Conor Kostick is a writer and historian living in Dublin. As a novelist he was awarded the Farmleigh writer’s residency for the summer of 2010 and a place on the nominees list for the Astrid Lindgren Memorial Award 2012 and 2013. At their 2009 awards, the Reading Association of Ireland gave him the Special Merit Award ‘in recognition of his significant contribution to writing for children in Ireland’. Epic is Conor’s most successful book, selling over 100,000 copies worldwide. It was awarded a place on the International Board on Books for Young People “White Ravens” list for 2006 and on the Booklist Best Fantasy Books for Youth list for 2007.
When did you first start writing fiction?
I actually started about the age of twelve. But I gave up, partly because I was discouraged that my stories were obvious copies of books I’d been reading but also because I kept it secret from my friends. Mine was not the kind of school where you said you wanted to be a writer. Better to claim you wanted to be a rock star or football star.
What was your first published novel?
Epic came out in Ireland in 2004 and the US in 2007. My first and easily my most successful to date.
What kind of books do you enjoy reading?
I used to read fairly narrowly in SciFi and Fantasy. But around ten years ago I began to teach a ‘Finish Your Novel’ course at the Irish Writers Centre and to help those working in other genres and none, I read widely. Romance; Thrillers; Historical; etc. And what I found was that I enjoyed the best in those genres too. Now I still tend to favour SciFi but will pick up anything.
How many hours a day do you write?
When I’m able – and I often am not with three kids and no end of freelance editing and copywriting – I’d write three to four hours a day.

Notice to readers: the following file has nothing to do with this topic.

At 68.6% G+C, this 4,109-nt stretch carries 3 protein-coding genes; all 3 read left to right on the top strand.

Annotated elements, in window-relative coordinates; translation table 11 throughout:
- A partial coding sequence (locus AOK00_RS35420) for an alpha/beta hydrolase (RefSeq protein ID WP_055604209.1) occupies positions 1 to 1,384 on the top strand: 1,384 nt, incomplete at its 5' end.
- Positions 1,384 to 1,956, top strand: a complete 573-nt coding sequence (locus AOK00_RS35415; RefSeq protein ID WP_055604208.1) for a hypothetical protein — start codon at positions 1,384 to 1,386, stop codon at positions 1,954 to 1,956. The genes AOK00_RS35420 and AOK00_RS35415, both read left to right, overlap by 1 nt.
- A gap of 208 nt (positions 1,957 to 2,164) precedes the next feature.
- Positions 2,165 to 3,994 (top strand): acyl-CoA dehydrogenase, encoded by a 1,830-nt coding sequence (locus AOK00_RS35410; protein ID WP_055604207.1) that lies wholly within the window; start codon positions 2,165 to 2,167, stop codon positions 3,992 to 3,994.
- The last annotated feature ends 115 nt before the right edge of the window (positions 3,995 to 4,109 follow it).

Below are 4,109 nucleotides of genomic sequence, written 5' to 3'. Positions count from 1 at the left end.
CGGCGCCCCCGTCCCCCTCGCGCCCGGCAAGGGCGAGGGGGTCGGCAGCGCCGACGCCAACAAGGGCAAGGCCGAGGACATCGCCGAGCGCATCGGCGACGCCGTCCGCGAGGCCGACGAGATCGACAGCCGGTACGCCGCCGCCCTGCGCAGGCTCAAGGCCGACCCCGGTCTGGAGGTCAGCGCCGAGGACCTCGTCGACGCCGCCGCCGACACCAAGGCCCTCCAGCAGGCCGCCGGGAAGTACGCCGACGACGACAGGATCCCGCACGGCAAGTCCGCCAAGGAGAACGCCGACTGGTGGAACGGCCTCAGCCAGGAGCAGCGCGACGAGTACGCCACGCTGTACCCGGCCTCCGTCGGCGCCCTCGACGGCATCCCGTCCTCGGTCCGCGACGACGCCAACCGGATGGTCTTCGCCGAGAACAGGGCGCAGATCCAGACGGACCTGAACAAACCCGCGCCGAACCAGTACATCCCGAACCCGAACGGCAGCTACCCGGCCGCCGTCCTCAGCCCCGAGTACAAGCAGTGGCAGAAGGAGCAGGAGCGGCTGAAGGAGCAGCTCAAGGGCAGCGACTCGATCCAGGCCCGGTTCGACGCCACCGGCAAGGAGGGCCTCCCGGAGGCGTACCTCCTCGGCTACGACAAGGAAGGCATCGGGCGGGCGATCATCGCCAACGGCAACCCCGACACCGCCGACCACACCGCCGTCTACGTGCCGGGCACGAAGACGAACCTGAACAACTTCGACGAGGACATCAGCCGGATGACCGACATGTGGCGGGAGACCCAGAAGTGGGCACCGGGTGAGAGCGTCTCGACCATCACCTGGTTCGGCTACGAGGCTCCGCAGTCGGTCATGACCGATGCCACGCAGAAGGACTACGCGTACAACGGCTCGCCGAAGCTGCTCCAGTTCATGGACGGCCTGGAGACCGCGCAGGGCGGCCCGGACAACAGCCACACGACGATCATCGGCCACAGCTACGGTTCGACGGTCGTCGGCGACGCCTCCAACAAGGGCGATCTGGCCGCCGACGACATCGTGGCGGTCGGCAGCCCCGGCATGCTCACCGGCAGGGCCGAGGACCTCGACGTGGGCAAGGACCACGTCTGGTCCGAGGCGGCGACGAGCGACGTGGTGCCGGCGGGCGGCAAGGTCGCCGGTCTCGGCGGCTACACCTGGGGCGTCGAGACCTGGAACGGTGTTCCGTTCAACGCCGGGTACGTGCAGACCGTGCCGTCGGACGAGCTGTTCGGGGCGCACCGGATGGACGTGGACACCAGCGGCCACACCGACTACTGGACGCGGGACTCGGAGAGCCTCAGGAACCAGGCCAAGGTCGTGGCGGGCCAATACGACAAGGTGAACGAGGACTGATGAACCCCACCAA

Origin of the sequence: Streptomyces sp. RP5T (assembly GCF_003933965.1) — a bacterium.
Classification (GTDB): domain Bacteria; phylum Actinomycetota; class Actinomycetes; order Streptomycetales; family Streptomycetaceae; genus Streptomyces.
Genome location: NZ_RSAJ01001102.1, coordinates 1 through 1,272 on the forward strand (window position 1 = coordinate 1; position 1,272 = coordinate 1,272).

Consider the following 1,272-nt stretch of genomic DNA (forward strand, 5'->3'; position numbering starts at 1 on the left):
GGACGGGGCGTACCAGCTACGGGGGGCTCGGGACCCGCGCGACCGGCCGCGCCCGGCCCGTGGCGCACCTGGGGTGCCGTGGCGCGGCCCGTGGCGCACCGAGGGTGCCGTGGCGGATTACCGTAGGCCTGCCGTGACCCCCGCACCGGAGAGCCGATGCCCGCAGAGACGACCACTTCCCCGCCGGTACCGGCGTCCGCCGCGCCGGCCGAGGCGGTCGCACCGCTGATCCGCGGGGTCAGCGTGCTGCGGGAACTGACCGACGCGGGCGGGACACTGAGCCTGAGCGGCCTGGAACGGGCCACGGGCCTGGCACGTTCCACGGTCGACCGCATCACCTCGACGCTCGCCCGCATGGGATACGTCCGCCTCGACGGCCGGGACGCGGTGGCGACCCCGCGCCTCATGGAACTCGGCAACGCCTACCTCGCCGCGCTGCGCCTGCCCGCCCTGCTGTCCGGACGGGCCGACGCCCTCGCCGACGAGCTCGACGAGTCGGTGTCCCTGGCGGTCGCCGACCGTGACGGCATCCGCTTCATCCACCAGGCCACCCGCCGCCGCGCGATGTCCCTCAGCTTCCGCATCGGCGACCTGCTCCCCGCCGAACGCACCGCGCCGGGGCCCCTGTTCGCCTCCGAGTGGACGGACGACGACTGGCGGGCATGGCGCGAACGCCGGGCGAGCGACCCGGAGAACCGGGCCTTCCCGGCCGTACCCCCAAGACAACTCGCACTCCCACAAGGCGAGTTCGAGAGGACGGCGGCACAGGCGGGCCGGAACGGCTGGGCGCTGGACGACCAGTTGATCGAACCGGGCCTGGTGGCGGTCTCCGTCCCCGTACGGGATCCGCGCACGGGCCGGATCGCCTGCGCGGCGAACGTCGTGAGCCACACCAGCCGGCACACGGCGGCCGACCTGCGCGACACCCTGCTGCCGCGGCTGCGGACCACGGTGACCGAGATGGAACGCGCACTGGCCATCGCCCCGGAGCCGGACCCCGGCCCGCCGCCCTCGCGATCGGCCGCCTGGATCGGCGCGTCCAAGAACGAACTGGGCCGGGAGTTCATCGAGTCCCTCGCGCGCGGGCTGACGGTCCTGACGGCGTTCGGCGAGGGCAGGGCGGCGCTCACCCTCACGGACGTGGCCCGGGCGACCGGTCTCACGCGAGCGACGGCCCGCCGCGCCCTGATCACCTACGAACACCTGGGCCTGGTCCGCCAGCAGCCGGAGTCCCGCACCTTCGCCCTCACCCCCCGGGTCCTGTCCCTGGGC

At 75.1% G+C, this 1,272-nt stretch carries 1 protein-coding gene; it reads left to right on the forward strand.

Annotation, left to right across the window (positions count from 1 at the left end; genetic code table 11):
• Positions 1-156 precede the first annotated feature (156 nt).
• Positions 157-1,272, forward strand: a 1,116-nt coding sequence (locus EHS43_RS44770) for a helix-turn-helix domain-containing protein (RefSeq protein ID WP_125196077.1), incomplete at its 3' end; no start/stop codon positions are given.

Do you deal with writer’s block?
I write my way out of it. If I’m stuck, I’ll keep going all the same, knowing I might have to lose the new scenes. But usually, there comes a breakthrough after a while and I’m off again. I find long walks great for turning over plot concerns and also the moment just before you fall asleep. I used to have a notebook by my bedside when writing Epic because a lot of good ideas came to me in that not-quite-awake state.
Outliner or pantser?
Pantser, definitely. I always have a goal though, a particular scene I’m aiming for. Typically, I’ll have about five or six key moments in mind but no idea how I’m going to get to them.
Of your books, which is your personal favorite? Why?
Saga has my favourite character (Ghost) and it’s a strangely inspiring experience writing in the mind of someone braver, more determined and more quick witted than yourself! But overall, Epic.
Share a photo of your workspace?
Attached. It comes from a Sunday Times feature, but you have to log in to read it.
Where do you get your ideas?
Often from reading. For Epic it came from reading a newspaper article that said the virtual economy was worth more than the GDP of Bulgaria. And that immediately made me wonder what it would be like to live in a world where all your earnings came from a MMORPG. For Move it was reading that a solution to the problems of quantum mechanics would be to assume a multiverse. Again, it struck me that being able to see these nearby universes would be amazing. Even better if you could move across into them.
What is your writing process like?
Burst of creativity. Slower haul. Edit. Get distracted by chores. Sit down and repeat.
If you were trapped in a video game for the rest of eternity, what game would you like it to be?
Hah, that already happened to me. Or at least it felt like it. Everquest was not called Evercrack without reason.
What advice do you have for writers?
Keep writing and take your reward from the pleasure of the process and the enthusiasm of those who enjoy your stories rather than the market.
What was the best money you ever spent as a writer?
My first Everquest subscription. If I hadn’t experienced what was then the leading MMORPG, I wouldn’t have been able to write Epic.
Do you try more to be original or to deliver to readers what they want?
The latter, except that it’s me I’m writing for. I want to write the kind of book I’d love to read. I don’t try to second guess the market, I’d find that would take away the pleasure of writing.
What can fans expect from you next?
A fantasy set in Roman times, except that magic works and there are still dragons.
Anything else you would like to add?
Just that I really like this community. I think that people who are proprietorial about LitRPG are being driven by avarice rather than the more human desire to tell stories that entertain. It’s far better to share and encourage sharing than to try and build a wall around a genre and say, ‘this is all mine’.